This nifty little novel assumes that magic in Elizabethan times worked exactly like Elizabethans thought it did, that devils are real and spells efficacious (and some folks thought witches weren't necessarily in league with them).
Oh, and in this novel Sir Philip Sidney and Christopher Marlowe aren't dead (well, yet). Sir Philip survived his wounds in the Netherlands and was therefore alive to save Marlowe from that knife in the tavern (a foiled assassination attempt).
The authors, Melissa Scott and Lisa A. Barnett, have a pretty good understanding of Elizabethan history and culture, and it shows. You can smell danger just where you should (non-magical danger, that is; I have no experience with magic, so I couldn't say), courtiers are trying to get influence (or laid), Catholics are out of favor in a dangerous way and life is pretty miserable all around. In this uncertain time, Elizabeth's horoscopist predicts the beheading of her successor, touching off Sir Philip's trip to Scotland to see James safe from magical threats.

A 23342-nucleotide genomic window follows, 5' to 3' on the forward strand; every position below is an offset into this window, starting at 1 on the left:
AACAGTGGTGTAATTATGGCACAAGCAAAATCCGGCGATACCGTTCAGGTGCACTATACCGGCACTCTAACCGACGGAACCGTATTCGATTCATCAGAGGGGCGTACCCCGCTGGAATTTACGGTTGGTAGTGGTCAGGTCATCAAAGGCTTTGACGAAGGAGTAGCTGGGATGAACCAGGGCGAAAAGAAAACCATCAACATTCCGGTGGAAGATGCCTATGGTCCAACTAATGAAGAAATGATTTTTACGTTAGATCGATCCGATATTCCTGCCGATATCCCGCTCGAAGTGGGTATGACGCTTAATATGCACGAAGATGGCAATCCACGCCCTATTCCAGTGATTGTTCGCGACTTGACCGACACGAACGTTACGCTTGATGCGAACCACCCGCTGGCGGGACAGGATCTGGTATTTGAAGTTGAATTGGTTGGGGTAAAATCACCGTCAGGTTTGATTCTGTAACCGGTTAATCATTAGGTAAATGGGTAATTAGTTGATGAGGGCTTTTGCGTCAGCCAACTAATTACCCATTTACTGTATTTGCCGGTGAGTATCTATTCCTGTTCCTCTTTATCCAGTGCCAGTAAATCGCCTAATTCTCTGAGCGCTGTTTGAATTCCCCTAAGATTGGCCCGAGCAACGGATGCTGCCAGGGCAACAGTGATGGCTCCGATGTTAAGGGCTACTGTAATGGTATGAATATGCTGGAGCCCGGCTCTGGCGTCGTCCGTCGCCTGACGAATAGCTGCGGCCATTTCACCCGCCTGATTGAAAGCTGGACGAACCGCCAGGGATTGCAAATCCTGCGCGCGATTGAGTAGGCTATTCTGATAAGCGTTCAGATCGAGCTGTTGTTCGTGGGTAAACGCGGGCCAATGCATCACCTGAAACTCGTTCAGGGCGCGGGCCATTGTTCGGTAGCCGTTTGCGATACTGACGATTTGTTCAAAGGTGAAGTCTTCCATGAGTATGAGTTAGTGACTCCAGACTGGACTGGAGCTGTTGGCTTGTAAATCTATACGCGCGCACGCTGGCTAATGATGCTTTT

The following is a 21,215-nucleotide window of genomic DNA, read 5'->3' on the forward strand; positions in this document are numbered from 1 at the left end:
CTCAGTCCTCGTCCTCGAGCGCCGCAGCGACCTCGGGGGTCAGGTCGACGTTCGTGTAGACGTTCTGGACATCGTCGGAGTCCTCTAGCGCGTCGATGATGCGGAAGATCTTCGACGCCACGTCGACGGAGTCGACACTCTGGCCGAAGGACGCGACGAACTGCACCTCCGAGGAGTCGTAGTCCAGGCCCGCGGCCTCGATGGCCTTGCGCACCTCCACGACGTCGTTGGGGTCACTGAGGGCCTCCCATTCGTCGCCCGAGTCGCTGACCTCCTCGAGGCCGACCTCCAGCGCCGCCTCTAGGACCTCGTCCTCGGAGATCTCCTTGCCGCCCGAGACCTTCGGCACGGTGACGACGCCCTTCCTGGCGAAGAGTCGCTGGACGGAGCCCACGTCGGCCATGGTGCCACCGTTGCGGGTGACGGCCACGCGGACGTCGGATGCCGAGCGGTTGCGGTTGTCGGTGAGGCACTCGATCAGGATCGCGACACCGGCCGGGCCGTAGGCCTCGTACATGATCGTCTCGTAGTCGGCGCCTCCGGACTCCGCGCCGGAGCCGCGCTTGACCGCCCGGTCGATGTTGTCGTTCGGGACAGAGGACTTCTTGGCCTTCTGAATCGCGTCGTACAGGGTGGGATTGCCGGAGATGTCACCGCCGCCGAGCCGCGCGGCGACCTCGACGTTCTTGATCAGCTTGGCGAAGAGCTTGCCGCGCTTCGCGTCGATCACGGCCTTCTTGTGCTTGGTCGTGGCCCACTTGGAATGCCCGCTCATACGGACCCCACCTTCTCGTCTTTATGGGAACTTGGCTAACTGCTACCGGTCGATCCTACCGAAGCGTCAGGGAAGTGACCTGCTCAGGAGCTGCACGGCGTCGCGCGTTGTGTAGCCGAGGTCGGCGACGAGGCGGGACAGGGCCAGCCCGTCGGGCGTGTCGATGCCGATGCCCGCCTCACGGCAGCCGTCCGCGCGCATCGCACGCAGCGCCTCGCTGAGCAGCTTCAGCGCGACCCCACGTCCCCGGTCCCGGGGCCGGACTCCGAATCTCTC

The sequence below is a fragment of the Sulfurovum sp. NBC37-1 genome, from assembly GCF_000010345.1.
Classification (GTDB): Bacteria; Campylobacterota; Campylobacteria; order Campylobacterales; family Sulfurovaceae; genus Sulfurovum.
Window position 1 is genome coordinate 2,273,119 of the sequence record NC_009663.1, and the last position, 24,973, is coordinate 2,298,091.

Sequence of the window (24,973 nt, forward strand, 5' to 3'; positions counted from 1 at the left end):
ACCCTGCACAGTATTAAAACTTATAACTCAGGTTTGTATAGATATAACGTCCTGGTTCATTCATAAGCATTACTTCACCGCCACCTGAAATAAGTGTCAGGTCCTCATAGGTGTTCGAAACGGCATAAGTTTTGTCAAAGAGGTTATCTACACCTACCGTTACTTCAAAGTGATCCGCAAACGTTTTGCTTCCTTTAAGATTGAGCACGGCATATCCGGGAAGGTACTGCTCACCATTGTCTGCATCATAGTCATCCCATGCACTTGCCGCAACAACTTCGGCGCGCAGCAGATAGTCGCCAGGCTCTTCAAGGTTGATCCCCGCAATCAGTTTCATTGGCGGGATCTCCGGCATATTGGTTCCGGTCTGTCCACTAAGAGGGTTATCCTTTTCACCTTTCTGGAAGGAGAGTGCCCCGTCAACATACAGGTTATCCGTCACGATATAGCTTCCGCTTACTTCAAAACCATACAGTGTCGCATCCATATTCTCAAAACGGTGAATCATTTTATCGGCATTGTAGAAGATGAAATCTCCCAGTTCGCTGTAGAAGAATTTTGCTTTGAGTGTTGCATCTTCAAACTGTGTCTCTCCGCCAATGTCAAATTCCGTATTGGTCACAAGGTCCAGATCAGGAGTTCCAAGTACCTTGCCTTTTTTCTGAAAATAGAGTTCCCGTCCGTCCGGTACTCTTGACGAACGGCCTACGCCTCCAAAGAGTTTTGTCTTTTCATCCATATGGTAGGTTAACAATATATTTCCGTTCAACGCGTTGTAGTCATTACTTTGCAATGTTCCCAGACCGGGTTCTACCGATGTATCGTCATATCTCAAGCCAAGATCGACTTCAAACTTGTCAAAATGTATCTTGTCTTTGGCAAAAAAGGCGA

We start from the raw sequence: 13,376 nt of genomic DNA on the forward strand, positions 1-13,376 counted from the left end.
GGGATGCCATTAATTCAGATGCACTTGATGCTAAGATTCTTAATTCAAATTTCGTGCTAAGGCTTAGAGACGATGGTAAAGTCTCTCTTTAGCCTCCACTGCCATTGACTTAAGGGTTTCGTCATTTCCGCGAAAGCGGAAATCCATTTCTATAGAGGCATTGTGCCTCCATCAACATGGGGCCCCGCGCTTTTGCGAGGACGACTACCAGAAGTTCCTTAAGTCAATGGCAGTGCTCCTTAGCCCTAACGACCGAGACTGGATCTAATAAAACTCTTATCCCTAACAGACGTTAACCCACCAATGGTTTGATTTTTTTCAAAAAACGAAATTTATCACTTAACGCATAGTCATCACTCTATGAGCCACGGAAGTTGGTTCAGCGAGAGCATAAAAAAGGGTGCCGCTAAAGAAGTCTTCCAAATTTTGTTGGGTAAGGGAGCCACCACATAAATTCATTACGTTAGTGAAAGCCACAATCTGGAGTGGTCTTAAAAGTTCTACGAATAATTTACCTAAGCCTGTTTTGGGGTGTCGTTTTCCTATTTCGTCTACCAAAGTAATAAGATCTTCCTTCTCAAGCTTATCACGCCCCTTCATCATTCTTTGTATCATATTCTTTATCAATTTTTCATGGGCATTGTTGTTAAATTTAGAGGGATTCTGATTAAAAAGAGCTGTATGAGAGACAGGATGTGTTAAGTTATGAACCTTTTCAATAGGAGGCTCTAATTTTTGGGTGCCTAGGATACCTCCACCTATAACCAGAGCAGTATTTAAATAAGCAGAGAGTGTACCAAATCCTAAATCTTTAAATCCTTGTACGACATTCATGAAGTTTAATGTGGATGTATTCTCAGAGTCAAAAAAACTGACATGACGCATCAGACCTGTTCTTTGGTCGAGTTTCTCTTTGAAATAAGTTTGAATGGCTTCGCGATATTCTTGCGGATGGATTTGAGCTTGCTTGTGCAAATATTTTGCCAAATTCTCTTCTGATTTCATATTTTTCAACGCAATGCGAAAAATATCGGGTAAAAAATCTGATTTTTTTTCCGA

Complicated? You bet. Detailed? Yup. Fun for Elizabethan geeks? Absolutely.
Did I mention Marlowe is a spy?
The Armor of Light by Melissa Scott and Lisa A. Barnett is published by NESFA Press, who bring you people like Terry Pratchett.